Making Your Yard More Dog-Friendly
You love your dog, but you also like having a nice lawn. All pet owners know the potential difficulty of creating a balance between a well-landscaped outdoor area and a space that dogs enjoy being in. Fortunately, there are many techniques you can use to spruce up your lawn while allowing your dog the “free reign” he craves when he’s outside.
Establish “Dog Spaces”
Your dog is naturally going to want to dig, mark his territory and spend a lot of time scoping out the lawn. To keep these things from ruining your landscaping, provide specific areas for him to carry out these activities. A “digging box” or patch of soft earth with interesting toys and bones buried in it helps him satisfy his curiosity while installing paths where your dog most likes to roam eliminates wear and tear on the turf. Laying out a patch of gravel and teaching your dog to use it as a “potty” keeps the grass safe from dog spots. Create a clear delineation between these areas and your decorative landscaping by sectioning off shrubs, flowers and other plants with rock borders or small fences.
Avoid Hazardous Plants
Some common landscaping and garden plants are toxic to dogs, including:
The ASPCA provides a comprehensive list of these and other plants that you should avoid in your landscaping to keep your dog healthy.
Make a Shelter
A doghouse is the most obvious spot for Fido to relax outdoors, but a large shade tree will do the trick as well. Whatever you choose, be sure that it provides enough protection from the elements and is easily accessible at all times.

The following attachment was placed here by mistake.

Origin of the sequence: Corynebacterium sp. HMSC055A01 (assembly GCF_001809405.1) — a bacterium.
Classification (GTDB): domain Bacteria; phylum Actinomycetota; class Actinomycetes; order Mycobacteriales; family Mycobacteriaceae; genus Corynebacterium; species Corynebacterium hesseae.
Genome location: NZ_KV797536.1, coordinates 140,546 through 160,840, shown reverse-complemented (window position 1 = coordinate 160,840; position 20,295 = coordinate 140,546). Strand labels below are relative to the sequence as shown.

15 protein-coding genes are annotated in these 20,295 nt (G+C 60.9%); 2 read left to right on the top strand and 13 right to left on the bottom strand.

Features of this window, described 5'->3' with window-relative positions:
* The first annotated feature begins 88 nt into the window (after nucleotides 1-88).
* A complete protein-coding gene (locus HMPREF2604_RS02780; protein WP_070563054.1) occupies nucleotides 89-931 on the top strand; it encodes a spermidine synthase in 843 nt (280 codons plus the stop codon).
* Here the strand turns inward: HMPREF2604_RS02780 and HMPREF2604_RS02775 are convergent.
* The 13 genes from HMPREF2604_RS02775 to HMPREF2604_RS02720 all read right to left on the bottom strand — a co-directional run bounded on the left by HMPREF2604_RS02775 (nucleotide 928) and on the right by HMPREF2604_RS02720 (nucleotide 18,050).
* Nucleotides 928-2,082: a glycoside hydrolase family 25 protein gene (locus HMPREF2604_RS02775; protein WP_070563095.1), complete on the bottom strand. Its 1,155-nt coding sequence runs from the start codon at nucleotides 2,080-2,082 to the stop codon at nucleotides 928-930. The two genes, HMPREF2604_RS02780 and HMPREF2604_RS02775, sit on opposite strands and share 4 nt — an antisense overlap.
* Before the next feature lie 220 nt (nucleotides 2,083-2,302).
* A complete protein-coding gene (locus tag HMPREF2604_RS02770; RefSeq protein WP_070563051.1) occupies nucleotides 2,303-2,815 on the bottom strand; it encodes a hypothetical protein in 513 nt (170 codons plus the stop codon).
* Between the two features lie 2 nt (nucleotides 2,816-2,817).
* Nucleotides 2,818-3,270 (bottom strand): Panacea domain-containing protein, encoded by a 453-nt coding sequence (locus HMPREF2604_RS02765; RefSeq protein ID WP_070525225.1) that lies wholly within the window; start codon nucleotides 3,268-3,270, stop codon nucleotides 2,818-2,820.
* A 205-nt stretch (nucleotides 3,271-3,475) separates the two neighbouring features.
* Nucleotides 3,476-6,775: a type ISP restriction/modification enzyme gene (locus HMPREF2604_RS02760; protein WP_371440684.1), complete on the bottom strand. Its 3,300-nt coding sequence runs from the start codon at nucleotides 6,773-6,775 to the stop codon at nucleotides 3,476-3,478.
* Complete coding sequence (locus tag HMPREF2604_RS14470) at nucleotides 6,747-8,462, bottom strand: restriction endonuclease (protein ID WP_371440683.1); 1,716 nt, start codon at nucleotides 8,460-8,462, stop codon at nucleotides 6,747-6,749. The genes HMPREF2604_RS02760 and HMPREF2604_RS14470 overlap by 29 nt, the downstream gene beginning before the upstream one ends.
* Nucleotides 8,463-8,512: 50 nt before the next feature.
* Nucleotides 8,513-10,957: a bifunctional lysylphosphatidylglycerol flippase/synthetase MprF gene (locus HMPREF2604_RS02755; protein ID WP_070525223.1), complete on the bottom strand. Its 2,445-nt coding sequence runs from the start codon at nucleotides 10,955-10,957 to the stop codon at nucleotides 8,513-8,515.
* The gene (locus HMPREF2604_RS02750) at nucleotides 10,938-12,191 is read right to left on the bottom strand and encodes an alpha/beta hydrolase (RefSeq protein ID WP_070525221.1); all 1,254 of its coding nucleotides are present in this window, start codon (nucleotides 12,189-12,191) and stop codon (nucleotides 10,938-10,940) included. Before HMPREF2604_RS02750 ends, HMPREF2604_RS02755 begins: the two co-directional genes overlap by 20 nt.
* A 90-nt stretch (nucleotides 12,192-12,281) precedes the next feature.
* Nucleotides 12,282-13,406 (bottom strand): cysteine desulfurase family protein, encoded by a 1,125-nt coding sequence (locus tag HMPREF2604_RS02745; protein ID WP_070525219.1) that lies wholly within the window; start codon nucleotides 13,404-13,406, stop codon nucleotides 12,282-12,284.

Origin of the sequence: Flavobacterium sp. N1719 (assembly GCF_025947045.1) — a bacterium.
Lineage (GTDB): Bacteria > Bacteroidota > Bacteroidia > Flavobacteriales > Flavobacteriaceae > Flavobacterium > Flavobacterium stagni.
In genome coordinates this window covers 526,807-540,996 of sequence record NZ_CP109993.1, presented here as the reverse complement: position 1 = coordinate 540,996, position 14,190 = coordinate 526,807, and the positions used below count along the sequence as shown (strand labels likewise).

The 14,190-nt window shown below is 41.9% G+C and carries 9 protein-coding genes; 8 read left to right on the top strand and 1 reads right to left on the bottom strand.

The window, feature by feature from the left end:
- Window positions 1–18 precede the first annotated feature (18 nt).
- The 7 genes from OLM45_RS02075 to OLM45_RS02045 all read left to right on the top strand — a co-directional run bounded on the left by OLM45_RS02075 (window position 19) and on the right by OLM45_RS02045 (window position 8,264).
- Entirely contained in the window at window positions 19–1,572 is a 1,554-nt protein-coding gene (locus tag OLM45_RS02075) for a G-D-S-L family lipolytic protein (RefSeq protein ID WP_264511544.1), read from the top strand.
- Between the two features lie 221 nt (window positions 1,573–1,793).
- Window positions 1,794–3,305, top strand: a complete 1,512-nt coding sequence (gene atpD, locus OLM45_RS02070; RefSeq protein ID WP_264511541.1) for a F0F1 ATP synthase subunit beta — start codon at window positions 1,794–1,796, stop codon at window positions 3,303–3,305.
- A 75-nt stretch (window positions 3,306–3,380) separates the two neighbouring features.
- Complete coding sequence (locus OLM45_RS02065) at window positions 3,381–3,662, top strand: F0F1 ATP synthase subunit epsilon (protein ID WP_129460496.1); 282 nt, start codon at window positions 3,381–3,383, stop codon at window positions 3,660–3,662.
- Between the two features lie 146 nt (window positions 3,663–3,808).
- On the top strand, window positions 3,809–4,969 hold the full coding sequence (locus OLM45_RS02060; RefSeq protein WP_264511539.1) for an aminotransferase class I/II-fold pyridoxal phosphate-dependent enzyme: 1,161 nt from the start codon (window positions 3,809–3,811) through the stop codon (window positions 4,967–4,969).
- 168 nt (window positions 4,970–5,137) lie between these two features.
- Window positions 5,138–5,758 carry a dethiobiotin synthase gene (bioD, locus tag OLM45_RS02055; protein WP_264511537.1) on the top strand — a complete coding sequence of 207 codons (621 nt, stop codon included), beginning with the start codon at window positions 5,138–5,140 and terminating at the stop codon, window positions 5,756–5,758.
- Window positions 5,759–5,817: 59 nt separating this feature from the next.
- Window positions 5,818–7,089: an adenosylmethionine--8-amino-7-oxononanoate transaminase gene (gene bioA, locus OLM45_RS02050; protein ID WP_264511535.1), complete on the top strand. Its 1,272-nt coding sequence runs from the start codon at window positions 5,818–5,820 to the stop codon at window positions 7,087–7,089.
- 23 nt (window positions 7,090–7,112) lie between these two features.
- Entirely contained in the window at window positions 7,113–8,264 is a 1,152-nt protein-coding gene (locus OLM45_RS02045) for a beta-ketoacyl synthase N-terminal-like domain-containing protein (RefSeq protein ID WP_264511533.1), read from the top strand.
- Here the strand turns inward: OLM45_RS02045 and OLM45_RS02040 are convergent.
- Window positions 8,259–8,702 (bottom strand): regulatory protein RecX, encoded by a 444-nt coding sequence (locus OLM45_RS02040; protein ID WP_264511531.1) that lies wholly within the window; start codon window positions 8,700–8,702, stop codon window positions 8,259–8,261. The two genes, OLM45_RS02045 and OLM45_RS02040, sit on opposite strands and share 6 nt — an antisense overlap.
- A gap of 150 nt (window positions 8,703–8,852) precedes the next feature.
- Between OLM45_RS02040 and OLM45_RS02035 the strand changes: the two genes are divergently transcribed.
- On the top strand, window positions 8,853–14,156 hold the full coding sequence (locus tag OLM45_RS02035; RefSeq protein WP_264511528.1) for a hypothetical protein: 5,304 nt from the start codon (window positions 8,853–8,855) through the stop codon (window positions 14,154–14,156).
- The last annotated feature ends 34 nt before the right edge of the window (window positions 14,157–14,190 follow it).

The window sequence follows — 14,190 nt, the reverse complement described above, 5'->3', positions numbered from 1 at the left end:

Water dishes are impractical when your dog is outside because they can get overheated or knocked over quite easily. Instead, consider incorporating a small pond or running fountain as part of your landscaping so your pooch always has a place to get a refreshing drink.
Make it Playful
When it comes to playing outside, dogs aren’t too different from kids. They like having space to run and toys to entertain themselves with. Leave open areas in your landscaping where your dog can be free to run and explore and be sure to provide a few outdoor-friendly playthings as well.
Fences are essential to the safety of your dog when he’s outside. Most dogs will take the opportunity to roam if given the chance, so consider installing a fence around the perimeter of your yard that’s tall enough so he can’t jump it. If you have a pool, you will also need to place a similar fence around that to keep your dog from accidentally falling in.
Once you’ve set up “pet friendly” and “no pet” zones in your yard, it will take a little time to train your dog to understand the difference between them. Be patient, give praise when your pup does well and you’ll be able to enjoy a lawn that’s both beautiful and dog-friendly.